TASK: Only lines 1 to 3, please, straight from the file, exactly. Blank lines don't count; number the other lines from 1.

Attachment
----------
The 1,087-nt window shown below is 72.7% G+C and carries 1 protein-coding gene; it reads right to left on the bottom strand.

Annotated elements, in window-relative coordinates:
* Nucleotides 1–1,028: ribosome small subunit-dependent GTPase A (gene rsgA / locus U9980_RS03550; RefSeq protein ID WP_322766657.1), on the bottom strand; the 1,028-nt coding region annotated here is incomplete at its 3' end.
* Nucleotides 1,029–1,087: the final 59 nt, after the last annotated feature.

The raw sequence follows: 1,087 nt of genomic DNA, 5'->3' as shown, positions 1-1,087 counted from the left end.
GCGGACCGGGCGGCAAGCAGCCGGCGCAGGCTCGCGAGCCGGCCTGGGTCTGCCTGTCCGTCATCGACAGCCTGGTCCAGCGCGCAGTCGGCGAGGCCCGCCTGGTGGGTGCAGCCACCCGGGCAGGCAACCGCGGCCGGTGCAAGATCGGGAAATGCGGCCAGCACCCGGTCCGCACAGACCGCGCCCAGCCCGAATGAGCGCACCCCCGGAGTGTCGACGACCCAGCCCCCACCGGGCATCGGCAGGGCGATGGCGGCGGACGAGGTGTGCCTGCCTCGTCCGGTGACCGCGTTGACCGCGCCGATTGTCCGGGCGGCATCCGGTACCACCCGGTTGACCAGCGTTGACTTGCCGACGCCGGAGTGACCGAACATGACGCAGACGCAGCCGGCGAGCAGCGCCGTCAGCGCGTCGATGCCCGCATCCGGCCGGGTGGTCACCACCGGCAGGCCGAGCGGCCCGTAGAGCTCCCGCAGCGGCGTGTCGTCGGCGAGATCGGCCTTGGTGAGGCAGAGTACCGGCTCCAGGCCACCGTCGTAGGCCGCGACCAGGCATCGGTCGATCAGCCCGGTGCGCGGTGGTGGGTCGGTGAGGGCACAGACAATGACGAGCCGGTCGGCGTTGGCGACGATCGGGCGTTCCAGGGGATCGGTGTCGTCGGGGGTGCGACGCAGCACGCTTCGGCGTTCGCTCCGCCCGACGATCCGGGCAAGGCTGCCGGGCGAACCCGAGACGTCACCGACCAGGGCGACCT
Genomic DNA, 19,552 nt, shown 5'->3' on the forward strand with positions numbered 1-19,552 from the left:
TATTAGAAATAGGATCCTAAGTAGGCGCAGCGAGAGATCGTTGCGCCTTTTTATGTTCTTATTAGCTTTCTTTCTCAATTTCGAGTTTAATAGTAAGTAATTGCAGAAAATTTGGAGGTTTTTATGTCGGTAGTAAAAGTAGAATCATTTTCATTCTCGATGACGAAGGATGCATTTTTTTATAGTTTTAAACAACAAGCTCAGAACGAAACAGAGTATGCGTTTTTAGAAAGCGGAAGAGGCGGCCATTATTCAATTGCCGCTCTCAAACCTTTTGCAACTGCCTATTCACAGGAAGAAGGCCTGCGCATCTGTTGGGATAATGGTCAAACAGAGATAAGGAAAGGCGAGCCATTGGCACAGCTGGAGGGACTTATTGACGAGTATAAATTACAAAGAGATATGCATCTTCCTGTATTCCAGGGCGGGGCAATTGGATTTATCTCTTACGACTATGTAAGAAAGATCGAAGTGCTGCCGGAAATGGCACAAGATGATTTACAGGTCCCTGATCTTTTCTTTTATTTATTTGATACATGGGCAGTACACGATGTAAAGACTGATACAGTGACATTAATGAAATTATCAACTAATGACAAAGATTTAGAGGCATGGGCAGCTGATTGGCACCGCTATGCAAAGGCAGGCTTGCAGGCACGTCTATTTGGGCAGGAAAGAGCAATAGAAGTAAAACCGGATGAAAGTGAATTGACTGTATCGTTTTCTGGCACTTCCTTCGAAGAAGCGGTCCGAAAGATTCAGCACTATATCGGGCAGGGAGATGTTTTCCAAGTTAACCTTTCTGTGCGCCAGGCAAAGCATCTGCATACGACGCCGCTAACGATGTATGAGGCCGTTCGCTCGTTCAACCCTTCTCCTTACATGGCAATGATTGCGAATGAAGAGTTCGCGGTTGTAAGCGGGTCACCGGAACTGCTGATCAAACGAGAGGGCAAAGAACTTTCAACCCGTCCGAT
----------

The 1,087-nt window shown below is 72.7% G+C and carries 1 protein-coding gene; it reads right to left on the bottom strand.

Annotated elements, in window-relative coordinates:
* Nucleotides 1–1,028: ribosome small subunit-dependent GTPase A (gene rsgA / locus U9980_RS03550; RefSeq protein ID WP_322766657.1), on the bottom strand; the 1,028-nt coding region annotated here is incomplete at its 3' end.